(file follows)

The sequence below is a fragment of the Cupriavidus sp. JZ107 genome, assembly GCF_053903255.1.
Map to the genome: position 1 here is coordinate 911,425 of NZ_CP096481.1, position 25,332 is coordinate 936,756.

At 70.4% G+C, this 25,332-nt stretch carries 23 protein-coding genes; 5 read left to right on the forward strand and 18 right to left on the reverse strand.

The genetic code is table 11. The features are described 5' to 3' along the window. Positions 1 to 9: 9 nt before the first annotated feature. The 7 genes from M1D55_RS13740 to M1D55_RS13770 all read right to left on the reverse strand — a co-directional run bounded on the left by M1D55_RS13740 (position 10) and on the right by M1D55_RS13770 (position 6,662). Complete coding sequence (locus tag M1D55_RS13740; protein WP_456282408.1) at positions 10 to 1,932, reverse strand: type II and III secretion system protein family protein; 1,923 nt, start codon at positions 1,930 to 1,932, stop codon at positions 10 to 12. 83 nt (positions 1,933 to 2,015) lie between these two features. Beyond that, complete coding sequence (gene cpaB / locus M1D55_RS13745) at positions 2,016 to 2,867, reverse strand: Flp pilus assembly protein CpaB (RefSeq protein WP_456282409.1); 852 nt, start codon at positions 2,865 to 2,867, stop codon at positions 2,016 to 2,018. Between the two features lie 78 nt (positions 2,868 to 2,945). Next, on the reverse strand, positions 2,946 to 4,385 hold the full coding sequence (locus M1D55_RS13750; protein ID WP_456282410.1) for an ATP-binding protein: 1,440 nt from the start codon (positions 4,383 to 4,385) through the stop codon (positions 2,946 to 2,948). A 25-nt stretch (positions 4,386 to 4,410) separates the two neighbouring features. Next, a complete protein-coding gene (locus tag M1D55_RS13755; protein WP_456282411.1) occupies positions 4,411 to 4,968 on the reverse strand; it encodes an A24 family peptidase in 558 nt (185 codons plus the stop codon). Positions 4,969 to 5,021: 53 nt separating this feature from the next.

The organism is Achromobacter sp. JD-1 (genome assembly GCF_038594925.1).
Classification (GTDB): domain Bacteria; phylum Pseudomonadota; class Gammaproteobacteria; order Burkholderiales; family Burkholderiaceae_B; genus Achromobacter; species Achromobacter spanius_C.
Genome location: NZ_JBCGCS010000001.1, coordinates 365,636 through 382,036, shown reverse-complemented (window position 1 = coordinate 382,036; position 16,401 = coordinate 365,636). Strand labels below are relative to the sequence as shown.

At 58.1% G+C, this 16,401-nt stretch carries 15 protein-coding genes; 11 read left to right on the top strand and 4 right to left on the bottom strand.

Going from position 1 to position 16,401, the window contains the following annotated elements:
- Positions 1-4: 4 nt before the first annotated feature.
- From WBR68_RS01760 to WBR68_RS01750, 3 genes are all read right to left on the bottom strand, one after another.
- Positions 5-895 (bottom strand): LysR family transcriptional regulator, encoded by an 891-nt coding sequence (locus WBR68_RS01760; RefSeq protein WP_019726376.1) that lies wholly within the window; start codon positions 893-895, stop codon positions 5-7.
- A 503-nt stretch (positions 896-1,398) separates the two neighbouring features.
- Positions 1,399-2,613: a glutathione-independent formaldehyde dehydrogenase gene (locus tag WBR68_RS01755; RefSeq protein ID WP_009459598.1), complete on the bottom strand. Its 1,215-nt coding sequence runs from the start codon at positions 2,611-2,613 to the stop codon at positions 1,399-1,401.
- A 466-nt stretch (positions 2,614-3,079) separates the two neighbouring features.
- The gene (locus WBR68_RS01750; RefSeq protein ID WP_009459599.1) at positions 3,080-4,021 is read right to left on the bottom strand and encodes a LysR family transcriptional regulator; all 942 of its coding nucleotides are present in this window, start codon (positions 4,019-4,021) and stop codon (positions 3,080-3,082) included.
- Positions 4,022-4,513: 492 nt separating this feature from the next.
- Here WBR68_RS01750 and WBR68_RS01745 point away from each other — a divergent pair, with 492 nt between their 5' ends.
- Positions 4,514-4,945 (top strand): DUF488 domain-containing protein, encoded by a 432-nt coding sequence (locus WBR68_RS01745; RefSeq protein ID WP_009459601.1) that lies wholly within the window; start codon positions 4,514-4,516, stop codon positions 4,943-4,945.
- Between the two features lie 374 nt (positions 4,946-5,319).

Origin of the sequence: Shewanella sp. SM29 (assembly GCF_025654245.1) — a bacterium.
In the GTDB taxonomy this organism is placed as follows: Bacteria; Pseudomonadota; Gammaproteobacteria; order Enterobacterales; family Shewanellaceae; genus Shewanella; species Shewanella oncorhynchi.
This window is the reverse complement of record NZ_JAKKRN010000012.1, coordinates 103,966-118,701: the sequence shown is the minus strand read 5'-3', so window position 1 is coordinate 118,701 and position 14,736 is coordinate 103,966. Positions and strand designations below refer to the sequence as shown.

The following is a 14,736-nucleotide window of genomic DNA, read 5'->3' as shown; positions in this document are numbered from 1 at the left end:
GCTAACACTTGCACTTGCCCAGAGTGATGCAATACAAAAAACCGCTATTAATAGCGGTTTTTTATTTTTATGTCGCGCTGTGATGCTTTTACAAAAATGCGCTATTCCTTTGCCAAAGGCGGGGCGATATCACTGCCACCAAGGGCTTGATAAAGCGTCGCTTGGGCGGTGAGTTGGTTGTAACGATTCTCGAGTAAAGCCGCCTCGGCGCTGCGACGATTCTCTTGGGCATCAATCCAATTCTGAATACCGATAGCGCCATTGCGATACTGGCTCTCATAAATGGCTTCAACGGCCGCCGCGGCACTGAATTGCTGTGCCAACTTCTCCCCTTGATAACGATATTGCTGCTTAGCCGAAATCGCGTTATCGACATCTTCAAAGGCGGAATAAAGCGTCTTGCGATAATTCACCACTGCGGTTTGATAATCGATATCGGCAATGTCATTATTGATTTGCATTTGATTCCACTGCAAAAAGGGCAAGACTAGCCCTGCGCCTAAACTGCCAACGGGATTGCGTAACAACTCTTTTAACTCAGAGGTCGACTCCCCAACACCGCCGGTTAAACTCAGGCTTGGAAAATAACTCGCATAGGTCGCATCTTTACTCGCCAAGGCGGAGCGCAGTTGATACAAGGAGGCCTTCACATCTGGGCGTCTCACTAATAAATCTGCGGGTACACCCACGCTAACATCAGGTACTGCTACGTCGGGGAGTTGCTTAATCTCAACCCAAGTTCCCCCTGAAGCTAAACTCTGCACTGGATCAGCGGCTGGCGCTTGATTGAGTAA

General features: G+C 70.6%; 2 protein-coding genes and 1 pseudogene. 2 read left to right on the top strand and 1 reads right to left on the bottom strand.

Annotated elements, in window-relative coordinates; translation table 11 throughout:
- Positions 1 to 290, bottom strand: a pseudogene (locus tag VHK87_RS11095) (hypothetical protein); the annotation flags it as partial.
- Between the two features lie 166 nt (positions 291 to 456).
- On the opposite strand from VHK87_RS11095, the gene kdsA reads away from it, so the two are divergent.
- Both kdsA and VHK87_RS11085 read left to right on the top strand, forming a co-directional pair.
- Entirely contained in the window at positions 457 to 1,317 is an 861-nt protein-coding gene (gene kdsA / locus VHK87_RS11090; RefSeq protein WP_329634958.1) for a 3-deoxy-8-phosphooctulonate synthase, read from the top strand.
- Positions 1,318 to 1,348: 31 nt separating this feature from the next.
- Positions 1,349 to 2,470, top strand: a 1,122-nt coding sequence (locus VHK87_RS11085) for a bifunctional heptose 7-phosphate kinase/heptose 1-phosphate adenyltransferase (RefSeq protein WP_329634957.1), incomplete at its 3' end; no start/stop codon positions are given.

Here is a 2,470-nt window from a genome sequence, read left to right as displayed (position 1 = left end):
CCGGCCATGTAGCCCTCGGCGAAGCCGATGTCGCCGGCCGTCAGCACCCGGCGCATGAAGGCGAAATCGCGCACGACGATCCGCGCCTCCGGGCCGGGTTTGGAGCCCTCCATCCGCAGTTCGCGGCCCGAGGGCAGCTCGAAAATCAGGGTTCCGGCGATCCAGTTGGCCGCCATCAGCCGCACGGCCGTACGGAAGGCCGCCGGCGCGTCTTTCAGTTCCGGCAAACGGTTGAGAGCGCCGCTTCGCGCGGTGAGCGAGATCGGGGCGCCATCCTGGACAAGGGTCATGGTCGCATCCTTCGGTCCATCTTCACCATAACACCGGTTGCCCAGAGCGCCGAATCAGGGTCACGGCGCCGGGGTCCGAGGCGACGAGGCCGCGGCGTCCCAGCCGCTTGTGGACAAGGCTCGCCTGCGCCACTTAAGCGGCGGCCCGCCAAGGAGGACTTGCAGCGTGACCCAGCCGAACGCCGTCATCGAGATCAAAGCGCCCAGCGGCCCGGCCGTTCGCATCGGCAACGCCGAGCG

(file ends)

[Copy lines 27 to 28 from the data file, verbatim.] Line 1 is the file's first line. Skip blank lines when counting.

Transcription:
Annotated elements, in window-relative coordinates; translation table 11 throughout:
- Positions 1 to 290, bottom strand: a pseudogene (locus tag VHK87_RS11095) (hypothetical protein); the annotation flags it as partial.